On the December 2012, an Egyptian hacker who calls himself ViruS_HimA claimed to have breached Yahoo!’s security systems and acquire full access to certain Yahoo! databases, leading to full access on the server for that domain. The attack method was analyzed and recognized to be a variant of the SQL injection attack and the specific victim Yahoo! web application was identified as a third party astrology application branded as a Yahoo! application.
Figure 1 The hacker’s hack evidence screenshot
This attack underscores the security problem posed by third party code. In this case, the vulnerable application was probably not coded by Yahoo! team, and not even hosted on Yahoo’s server farm, leaving Yahoo! with the full responsibility for securing the application on one hand, and a very limited capability to actually control the code, on the other hand.
This is not the first time Yahoo! has been struggling with security issues on third-party code. Last July, Yahoo! Voices was breached and 400K users’ credentials were exposed. According to the hackers, the breach was enabled by a SQL injection vulnerability (Union based SQLi). Yahoo! Voices is an online publishing application that was developed by Associated Content and later acquired by Yahoo!.
The problem of third-party code is not limited to Yahoo!, of course. Almost every web application includes some components that were not developed by the application programmers.
Protecting third party code and applications
The Payment card industry Data Security Standard (PCI DSS) Requirement 6.6 provides two options for web applications protection. The first is to conduct a vulnerability assessment and incorporate the assessments into the software development life cycle (SDLC). The other is to deploy a Web Application Firewall (WAF) if front of the web application.
Naturally, where all the options are available, the best protection is achieved by combining all of them together. However, with third party code, the ability to incorporate the assessments into the software development life cycle (SDLC), or simply put fixing the code, is virtually nonexistent.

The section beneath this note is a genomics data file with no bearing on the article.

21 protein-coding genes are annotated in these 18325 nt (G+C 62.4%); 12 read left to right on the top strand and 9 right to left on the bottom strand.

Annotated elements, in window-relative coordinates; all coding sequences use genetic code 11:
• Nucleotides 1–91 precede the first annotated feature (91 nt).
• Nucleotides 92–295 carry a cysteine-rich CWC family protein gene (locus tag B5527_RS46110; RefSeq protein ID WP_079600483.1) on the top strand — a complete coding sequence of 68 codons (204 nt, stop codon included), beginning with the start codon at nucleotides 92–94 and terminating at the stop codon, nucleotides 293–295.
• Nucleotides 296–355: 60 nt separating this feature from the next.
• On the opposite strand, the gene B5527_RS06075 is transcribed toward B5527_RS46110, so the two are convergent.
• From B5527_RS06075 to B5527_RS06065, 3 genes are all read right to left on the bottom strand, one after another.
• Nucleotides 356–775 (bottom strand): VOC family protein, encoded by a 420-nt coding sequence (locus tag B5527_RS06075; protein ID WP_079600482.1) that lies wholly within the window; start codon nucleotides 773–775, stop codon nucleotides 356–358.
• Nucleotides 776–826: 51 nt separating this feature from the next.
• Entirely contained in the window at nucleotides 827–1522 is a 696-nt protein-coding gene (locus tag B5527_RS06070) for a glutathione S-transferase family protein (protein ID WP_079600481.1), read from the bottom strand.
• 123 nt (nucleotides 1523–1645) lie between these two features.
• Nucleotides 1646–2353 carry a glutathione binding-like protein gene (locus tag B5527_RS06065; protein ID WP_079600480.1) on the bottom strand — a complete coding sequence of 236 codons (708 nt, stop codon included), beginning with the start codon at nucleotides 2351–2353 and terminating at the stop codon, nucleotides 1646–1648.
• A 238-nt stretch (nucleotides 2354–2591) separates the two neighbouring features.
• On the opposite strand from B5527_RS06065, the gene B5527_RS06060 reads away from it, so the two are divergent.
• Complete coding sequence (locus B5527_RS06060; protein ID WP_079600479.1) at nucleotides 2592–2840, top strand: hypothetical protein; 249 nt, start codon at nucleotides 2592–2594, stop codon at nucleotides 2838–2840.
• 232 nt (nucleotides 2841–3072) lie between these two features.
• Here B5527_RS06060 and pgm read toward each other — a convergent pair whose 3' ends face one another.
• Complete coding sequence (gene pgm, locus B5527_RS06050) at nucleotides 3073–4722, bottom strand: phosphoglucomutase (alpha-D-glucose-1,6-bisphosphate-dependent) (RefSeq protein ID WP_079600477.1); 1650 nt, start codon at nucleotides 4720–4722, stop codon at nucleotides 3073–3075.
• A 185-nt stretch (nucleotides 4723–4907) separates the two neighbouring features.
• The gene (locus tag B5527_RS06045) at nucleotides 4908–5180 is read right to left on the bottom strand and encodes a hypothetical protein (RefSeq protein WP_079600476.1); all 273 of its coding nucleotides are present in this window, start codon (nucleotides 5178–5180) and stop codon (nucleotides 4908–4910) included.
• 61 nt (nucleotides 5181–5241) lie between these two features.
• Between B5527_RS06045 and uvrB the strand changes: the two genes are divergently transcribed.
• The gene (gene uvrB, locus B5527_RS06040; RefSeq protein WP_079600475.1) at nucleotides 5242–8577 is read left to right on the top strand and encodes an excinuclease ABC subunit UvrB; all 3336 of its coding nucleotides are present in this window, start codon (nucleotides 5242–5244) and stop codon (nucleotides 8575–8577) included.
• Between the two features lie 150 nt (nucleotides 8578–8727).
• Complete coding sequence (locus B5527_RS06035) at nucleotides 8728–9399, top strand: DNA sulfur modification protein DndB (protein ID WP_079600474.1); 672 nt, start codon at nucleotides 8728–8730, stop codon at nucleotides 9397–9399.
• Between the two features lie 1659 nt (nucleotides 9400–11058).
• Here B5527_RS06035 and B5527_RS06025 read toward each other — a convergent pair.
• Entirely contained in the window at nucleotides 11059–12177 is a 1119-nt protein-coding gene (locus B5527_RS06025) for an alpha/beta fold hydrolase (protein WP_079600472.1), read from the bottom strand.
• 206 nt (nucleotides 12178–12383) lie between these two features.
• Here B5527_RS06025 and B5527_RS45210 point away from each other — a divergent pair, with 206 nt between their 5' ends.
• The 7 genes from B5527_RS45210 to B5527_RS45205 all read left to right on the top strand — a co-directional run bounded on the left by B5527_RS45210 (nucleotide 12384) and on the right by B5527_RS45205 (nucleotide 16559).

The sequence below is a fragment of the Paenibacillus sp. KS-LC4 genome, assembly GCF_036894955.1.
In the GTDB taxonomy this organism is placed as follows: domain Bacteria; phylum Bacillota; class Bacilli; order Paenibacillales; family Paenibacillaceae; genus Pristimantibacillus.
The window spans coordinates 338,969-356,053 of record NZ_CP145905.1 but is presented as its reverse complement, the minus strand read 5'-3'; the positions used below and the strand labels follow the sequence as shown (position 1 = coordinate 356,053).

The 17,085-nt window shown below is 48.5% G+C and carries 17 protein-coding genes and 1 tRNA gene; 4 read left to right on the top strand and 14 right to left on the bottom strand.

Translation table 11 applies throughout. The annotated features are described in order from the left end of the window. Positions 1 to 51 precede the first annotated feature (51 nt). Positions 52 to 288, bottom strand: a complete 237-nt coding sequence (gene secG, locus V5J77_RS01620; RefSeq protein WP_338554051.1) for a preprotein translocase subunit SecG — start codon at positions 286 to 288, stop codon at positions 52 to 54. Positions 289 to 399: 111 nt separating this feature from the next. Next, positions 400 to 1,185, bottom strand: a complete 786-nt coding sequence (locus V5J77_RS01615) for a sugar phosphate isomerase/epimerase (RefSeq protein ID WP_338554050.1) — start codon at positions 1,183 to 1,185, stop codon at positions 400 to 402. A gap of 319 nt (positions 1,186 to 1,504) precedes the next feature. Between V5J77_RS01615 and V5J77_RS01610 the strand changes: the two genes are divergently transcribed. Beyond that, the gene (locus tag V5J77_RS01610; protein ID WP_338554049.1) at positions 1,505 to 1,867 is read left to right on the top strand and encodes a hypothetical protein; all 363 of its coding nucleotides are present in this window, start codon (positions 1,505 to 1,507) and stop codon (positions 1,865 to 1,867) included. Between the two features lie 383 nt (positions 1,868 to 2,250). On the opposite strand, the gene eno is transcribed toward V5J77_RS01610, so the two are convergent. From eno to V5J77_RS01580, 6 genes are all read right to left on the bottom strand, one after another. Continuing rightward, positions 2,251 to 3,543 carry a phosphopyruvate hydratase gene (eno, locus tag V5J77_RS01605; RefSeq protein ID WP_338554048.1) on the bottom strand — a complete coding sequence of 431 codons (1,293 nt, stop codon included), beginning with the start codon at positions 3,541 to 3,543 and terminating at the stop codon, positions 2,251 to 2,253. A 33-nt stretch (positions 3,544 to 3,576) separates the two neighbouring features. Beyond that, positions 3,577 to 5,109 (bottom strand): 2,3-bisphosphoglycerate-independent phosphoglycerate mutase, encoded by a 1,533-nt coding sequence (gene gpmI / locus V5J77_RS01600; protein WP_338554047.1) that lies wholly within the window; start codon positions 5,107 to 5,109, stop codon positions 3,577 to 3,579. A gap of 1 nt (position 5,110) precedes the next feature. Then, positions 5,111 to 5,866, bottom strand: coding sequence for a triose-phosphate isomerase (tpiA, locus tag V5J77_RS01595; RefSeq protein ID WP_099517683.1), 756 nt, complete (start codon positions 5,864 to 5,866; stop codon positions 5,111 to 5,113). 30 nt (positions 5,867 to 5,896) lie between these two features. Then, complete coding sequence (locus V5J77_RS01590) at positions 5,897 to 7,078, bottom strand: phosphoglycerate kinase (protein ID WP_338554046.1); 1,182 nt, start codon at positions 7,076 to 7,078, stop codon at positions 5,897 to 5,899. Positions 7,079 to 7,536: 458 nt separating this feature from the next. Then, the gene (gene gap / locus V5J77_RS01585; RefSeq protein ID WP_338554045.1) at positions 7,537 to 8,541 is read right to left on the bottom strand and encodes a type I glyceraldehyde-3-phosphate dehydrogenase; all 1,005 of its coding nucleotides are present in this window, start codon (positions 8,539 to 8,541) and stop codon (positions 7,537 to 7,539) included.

Some of the issues can be discovered and fixed beforehand with an appropriate security due diligence. Therefore, from a business standpoint, executives should always assume third party code—coming from partners, vendors, mergers and acquisitions—is vulnerable, and take relevant precautions: Putting in place legal requirements in a contract for what you will and will not accept from a security perspective, incorporate security due diligence for any merger or acquisition activity and require a report specifying security issues and measures taken to address them.
However, when these precautionary measures fail to prevent a security vulnerability, the only practical way to protect third party code is by putting it behind a WAF. In this case of the hacked third party astrology application, Yahoo! could have directed user traffic to Astroyogi.com with a WAF, deployed on Yahoo!’s environment or on the cloud as a reverse proxy and shield the application. That way, the application would have been protected from the hacking and Yahoo! would have spared the bad PR and the possible abuse of its users’ privacy.
The Key Lessons
Whether you are outsourcing development, services or maintenance, the bottom line is that if you are allowing others to create code and run services that your customers will perceive as coming from you—meaning that you are responsible for any functional problems or security breaches. Guaranteeing that your programs and data will remain secure once you’ve allowed outside applications to run on your servers or integrated them into your Web presence is not an easy task. But there are practices you can adopt that will ensure—as much as possible—that you maintain control over the security of your company and customer information. When it comes to third-party code, protecting applications with a Web Application Firewall is essential.